GLENDALE, Ariz. – Here are four takeaways from Wednesday’s White Sox Spring Training action.
Clearing the air
Kendall Graveman made a point of talking to manager Tony La Russa and first baseman José Abreu when he arrived at Spring Training this week, and there was a specific hit-by-pitch topic in mind. Graveman hit Abreu with a 3-2 pitch in the bottom of the eighth inning during Houston’s 10-1, Game 4 elimination of Chicago in the American League Division Series, drawing the ire of the White Sox manager.
A fired-up La Russa said postgame that the hit by pitch was intentional, protecting his team leader whom he greatly admires and who also was hit 22 times during the regular season. Carlos Rodón had hit Jose Altuve on a 1-0 count with one out in the third inning of that same game.
But Graveman cleared the air in Arizona.
“Yeah, well, I apologized to Abreu when I got here. I didn’t mean to hit him,” Graveman told the media during a post-workout interview Wednesday at Camelback Ranch. “I apologized to Tony. I said, ‘I didn’t mean to, Tony,’ and he said, ‘I realized that now. In the moment, I didn’t.’ So that was a pretty good little icebreaker.”
Abreu laughed and told Graveman he knew the pitch was unintentional.
“It was a good introduction,” Graveman said.
Abreu and La Russa closed the matter on Wednesday, as well.
“It’s OK. It’s fine right now,” a smiling Abreu said. “It’s my family now.”
“We’re going to room both of them together,” La Russa said with a wry smile, adding he thought Houston manager Dusty Baker had ordered the hit by pitch, but Baker strongly denied that idea.
This Spring Training marks Graveman’s second as a reliever after he made 78 starts for Oakland from 2015-18. But the right-hander doesn’t really view his work as starter or reliever.
“I feel like a big league pitcher, and it’s not changed really my mindset,” Graveman said. “Maybe I try to create a little more swing and miss out of the bullpen. I know I have a short stint when I’m out there.”
Graveman also adjusted his arsenal in the bullpen, where he posted a 1.77 ERA over 53 games with Seattle and Houston last season.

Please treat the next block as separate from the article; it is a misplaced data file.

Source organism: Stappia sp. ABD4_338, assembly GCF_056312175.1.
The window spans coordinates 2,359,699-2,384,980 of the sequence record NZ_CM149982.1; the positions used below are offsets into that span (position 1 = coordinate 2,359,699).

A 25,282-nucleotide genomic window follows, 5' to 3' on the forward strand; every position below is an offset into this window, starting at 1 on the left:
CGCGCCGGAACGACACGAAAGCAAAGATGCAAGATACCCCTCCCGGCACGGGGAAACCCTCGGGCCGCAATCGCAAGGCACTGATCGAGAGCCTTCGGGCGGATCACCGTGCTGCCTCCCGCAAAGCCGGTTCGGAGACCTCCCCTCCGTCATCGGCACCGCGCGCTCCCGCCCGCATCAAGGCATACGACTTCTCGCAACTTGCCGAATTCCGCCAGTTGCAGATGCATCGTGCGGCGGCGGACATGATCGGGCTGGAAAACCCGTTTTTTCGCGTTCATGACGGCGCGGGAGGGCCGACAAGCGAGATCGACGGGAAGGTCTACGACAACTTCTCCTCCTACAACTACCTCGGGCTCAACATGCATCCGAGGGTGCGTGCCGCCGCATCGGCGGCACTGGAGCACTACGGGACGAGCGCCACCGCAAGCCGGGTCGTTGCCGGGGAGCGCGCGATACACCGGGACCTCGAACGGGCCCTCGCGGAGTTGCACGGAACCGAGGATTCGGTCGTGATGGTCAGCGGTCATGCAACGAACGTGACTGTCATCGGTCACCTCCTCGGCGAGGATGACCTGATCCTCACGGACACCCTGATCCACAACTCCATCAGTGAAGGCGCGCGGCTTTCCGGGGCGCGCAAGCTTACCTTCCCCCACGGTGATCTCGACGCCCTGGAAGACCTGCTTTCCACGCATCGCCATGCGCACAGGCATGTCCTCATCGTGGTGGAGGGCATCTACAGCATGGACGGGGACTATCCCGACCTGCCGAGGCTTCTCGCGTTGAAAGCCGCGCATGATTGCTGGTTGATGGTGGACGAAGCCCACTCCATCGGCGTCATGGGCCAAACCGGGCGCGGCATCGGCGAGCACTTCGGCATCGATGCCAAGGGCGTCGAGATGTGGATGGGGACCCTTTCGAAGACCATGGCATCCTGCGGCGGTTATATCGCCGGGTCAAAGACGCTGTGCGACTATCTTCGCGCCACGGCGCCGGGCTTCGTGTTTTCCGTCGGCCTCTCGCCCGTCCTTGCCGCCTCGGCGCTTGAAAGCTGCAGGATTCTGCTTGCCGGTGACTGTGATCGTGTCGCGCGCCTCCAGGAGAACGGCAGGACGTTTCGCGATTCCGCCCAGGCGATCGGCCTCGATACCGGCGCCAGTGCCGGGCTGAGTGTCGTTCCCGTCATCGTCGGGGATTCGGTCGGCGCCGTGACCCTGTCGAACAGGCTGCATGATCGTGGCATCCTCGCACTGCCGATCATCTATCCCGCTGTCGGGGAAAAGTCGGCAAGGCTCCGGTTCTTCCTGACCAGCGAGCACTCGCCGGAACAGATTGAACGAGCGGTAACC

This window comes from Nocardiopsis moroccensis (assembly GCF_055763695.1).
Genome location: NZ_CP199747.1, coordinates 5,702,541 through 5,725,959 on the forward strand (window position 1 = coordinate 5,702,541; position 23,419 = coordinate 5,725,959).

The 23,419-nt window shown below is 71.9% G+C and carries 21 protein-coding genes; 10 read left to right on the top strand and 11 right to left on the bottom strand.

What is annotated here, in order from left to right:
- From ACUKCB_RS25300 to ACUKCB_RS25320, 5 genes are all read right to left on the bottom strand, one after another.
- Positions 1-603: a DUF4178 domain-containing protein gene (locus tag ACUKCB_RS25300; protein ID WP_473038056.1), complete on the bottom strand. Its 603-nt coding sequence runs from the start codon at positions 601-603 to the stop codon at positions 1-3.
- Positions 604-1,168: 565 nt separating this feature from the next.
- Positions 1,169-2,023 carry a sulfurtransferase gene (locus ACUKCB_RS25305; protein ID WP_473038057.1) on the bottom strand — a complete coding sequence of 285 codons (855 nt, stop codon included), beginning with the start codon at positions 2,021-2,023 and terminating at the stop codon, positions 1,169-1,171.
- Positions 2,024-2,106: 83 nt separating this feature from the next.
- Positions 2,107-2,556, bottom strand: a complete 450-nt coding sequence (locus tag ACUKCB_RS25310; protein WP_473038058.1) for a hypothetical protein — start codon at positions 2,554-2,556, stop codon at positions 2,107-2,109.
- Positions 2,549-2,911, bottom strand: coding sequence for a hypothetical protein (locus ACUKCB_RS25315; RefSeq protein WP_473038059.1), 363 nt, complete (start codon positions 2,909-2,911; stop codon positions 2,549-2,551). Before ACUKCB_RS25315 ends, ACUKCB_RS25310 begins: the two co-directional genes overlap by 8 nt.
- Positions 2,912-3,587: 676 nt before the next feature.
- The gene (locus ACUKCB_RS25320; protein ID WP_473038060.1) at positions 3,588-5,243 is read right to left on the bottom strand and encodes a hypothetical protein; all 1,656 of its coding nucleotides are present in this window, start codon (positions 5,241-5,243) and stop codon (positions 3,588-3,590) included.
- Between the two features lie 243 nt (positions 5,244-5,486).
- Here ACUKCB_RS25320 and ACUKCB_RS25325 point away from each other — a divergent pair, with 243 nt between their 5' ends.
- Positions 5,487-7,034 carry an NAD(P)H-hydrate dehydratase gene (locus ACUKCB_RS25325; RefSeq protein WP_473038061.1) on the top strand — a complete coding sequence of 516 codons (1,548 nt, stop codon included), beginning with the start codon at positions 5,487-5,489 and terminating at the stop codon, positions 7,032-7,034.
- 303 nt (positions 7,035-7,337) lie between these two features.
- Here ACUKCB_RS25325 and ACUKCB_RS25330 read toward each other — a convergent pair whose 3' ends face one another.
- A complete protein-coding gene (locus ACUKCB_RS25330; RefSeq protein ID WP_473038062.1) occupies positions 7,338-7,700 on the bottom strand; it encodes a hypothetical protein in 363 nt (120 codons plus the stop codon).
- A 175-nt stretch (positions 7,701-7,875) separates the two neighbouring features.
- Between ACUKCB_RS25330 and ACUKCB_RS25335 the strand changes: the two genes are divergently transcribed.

“When I became a reliever, I threw a slider and a curveball. ... I added to my arsenal and started throwing four-seams, too,” Graveman said. “But what it does is when I'm studying hitters, it gives me an opportunity to attack their weakness, and I feel like the pitches that I'm throwing, I'm able to command well enough and have enough confidence in them.
“Especially in the postseason when I was pitching against teams for a seven-game set, I could be almost two different guys when I went out there. If I could throw twos and four-seams, I can throw a curveball and a slider. One time in the postseason I even mixed in a changeup that I hadn't thrown in a while. That to me is a benefit I've had being a starter, and having that luxury of having the amount of pitches that I do.”
La Russa presented Thursday’s lineups for split-squad action with the Cubs.
At Glendale: José Rodriguez DH, Andrew Vaughn RF, Gavin Sheets 1B, Jake Burger 3B, Dwight Smith Jr. LF, Romy Gonzalez SS, Zack Remillard, 2B, Seby Zavala C, Yoelqui Céspedes CF, Wes Benjamin P.
At Mesa: Yermín Mercedes DH, Zack Collins C, Micker Adolfo LF, Blake Rutherford RF, Danny Mendick SS, Luis Mieses 1B, Yolbert Sanchez 2B, Oscar Colás CF, Bryan Ramos 3B, Kyle Kubat P.
Closer Liam Hendriks also will be pitching in Glendale.
Cautious but confident
Eloy Jiménez ruptured his left pectoral tendon making an ill-advised over-the-fence attempt for a home run at the end of Spring Training last March, costing him until July 26 in the regular season. But the left fielder won’t take a completely careful approach to his defensive play.
“Being smarter, but not stopping playing hard,” Jiménez said. “Because if I stop playing hard, I'm going to be a DH, and that's what I don't want. So I think I learned more about taking care of me, but [I'll be] playing hard like always.”
Jiménez hit .213 in September with two homers and seven RBIs, finishing with a .740 OPS, 10 homers and 37 RBIs.
“It was hard, I'm not going to lie. It was really hard,” Jiménez said. “Being hurt pretty much all year, then I came back and started doing good, then go back to [struggling]. But this is another year to grow. And I feel good.”